“I think with Gwen Graham as governor, we would be on a trajectory that is more visionary and looking to the question of — what kind of Florida do we want to build together? This state is going to double in population in this century. Are we protecting the sensitive areas that protect our water supply? Dealing with transportation challenges? Building an educational system that will give our people the opportunity to have a world-class education and to be competitive in the world economy? These are the kinds of issues that would motivate her campaign.”

 

Steve Schale: The Democratic primary is over, let’s go beat Donald Trump

The Bernie Sanders campaign is over. The commanding win by Hillary Clinton should bring an end to the nomination fight.

Going into Tuesday night, her delegate lead was over 200, and her popular vote lead was over 2.4 million.  We’ll see how the New York delegates get allocated, but her lead will significantly grow and she will add another 200,000 or more her popular vote lead.

This in a state that Sanders’ top adviser has said was one they needed to win, and one where Sanders himself, as recently as last week said: “We will win a major victory here in New York next Tuesday.”

The facts are no longer disputable:

After Tuesday, Sanders will need to win 59 percent of the remaining delegates to get to the nomination.

And if we look ahead to next week, based simply on the public polling available for next Tuesday’s primaries and assuming Clinton gets no bump from Tuesday’s win, after next Tuesday Sanders will need to win roughly 65 percent of the delegates in the remaining 14 contests. Only two, Guam and Puerto Rico, are caucuses.

To put it in clearer terms, after next Tuesday, she will need to win only about 350 of the remaining 1,000 or so delegates. It is over.

In addition, after next Tuesday, she will almost certainly lead the popular vote by more than 3 million votes. There will also be no viable path for him to win a majority of the popular vote.

For those who point to 2008, let’s compare the race at the same point:

If you go back to the week after Pennsylvania, Barack Obama had a less than 100-delegate lead compared to Clinton’s, which will likely be over 300.  And yes, California was earlier last time, but even if you take California out of the 2008 map, she has more than twice the delegate lead that Obama had in 2008.

Or compare the popular vote: fewer than 200,000 votes separated Clinton and Obama at this point in 2008.  This election has not been anything like 2008.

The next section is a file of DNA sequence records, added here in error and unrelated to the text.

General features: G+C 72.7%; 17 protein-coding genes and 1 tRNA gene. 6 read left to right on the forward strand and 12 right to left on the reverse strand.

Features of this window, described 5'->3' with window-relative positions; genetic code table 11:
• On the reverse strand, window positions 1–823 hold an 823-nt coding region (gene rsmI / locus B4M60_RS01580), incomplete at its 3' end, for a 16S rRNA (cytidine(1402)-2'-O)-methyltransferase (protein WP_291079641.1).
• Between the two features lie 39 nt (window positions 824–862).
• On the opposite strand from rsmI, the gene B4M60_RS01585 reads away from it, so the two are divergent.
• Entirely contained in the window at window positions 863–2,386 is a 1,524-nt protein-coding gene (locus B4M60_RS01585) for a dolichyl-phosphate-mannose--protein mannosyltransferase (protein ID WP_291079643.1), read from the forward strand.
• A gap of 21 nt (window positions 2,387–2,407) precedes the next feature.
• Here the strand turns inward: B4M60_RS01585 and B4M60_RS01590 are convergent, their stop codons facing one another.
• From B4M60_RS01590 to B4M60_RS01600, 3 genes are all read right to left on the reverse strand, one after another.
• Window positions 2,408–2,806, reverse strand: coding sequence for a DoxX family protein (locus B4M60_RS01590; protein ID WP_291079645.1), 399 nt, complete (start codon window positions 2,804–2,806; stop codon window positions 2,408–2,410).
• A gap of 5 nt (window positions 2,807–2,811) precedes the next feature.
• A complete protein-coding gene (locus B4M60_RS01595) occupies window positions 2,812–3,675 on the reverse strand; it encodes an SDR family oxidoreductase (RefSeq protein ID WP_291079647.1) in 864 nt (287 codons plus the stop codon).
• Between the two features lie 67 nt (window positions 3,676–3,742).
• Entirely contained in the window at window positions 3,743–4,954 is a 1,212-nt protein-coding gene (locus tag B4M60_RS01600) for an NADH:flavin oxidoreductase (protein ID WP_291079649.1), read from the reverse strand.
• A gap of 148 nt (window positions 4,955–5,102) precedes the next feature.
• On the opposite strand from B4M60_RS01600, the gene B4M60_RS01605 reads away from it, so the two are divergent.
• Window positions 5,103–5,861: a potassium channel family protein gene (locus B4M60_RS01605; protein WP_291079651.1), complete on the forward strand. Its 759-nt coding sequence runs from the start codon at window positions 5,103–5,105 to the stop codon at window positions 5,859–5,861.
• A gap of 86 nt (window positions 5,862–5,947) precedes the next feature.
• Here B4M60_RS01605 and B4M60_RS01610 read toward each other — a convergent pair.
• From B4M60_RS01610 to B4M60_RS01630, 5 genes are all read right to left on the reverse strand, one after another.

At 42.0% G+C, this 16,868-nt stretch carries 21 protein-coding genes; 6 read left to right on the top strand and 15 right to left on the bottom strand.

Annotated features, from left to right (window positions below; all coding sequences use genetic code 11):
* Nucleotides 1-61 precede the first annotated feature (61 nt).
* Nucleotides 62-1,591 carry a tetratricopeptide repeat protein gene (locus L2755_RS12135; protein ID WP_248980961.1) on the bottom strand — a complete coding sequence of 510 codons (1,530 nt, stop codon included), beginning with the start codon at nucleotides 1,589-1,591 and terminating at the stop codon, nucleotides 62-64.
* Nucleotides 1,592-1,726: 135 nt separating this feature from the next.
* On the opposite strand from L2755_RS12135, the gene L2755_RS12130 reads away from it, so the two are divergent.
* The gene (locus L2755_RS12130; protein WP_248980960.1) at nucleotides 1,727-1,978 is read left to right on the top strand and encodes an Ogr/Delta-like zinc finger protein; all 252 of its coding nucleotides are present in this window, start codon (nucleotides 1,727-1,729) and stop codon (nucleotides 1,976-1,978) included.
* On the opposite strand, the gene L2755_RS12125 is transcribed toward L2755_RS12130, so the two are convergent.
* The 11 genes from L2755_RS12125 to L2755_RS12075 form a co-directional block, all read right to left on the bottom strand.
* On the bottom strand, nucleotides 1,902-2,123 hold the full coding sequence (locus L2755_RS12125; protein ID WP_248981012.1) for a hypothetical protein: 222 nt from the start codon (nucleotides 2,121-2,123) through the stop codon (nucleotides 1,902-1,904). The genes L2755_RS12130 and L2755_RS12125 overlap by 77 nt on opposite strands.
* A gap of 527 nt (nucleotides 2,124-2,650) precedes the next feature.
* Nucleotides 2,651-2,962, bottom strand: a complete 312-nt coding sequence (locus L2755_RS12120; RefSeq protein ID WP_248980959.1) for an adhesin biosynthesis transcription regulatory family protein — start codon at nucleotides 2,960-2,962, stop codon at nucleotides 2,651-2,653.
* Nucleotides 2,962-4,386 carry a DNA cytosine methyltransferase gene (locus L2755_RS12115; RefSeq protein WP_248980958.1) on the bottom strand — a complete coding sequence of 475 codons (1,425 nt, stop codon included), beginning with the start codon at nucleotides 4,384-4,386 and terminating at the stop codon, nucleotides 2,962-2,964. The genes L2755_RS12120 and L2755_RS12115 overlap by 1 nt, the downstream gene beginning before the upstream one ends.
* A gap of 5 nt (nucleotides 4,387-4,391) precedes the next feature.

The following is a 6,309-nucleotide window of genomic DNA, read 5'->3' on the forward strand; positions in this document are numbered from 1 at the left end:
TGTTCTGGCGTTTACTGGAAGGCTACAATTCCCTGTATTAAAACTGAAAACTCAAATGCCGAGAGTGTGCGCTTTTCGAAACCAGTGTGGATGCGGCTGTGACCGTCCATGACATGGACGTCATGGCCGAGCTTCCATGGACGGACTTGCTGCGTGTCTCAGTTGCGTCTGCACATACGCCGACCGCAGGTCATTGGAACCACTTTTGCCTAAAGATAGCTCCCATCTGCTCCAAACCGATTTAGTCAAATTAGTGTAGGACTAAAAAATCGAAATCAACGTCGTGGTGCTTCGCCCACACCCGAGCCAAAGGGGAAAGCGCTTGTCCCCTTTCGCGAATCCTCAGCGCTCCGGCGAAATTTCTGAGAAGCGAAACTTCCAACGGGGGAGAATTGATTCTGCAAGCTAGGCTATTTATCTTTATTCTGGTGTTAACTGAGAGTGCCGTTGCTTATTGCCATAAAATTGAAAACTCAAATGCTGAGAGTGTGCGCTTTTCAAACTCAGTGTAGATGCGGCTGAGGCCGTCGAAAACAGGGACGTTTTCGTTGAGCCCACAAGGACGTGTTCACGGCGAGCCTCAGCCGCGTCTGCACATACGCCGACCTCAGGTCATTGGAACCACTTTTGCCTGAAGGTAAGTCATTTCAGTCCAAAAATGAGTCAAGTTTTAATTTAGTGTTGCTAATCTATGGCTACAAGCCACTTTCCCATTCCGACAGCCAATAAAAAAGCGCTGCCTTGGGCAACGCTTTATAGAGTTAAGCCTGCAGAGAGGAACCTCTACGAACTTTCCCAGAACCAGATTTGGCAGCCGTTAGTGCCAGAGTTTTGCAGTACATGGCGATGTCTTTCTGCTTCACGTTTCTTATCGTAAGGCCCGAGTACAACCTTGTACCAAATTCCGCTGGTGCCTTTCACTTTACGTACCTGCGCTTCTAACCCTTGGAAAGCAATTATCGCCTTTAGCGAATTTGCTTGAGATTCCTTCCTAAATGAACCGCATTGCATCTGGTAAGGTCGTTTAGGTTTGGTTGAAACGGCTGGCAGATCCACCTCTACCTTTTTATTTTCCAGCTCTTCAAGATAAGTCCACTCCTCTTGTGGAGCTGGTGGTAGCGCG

There is no longer any viable path for Sanders to be the Democratic nominee for president, and at this point, his staying in the race simply slows the critical organizing efforts that need to begin in battleground states.

Clinton is going to go to the convention with a much larger lead in both pledged delegates and popular vote than Obama in 2008.

For the Sanders people, I get it. His campaign is a remarkable story and his team and his supporters deserve a lot of credit. It isn’t easy when the presidential dream ends. Trust me, I experienced it on a smaller scale last fall. There are real stages of grief when a campaign ends.

But it is over. First, he isn’t going to win 65 percent of the remaining delegates. Secondly, the Democratic superdelegates (a system I support reforming) aren’t going to overturn both the popular vote and the delegate vote to nominate Sanders. Sanders isn’t going to be the nominee and the sooner that everyone comes to grips with this, the better chance Democrats will collectively have of winning in November.

That’s because the Republicans will circle the wagons around their nominee.  Sure there will be some holdouts, but in the end, their desire to win the White House will overtake their angst about Donald Trump or Ted Cruz.

Secondly, we still live in a divided country: the days of Lyndon Johnson or Ronald Reagan landslides are behind us.  This election will still be decided in seven to nine battleground states, just as it has since the early 90s.

Next, the rhetoric between the Clinton and Sanders campaigns is unnecessarily hostile. As the campaign has gotten more desperate for oxygen, Sanders has increasingly turned the guns of his campaign toward the DNC, other Democrats as well as questioning Clinton’s character. He’s reached the stage where rather than admitting loss, he’s blaming the winner, and absolutely none of this helps Democrats win in November.

Now I get it, campaigns have to do what they have to do to win. But when you are no longer winning, a candidate has to decide whether he or she is going to be a team player or torch the tent — as Trump is doing on the GOP side.

This is the time for Sanders to show how you can win by losing.

And the sooner the better, as Democrats have real work to do.

Let’s just take Florida.  Since 1992, no state has been more competitive, and for Republicans, there is no path to the White House without it.  As dysfunctional as the GOP looks now, they will get their act together.  Don’t believe me? Rick Scott couldn’t win either.

But in some ways, Democrats start out in a tougher spot than eight years ago.  Since 2008, the GOP has cut the Democratic voter registration advantage by almost 380,000 voters.  Democrats’ 5 percent voter registration advantage in 2008 is 2 percent today.  And whether you want to admit it or not, that has translated into Republicans winning races down the ballot.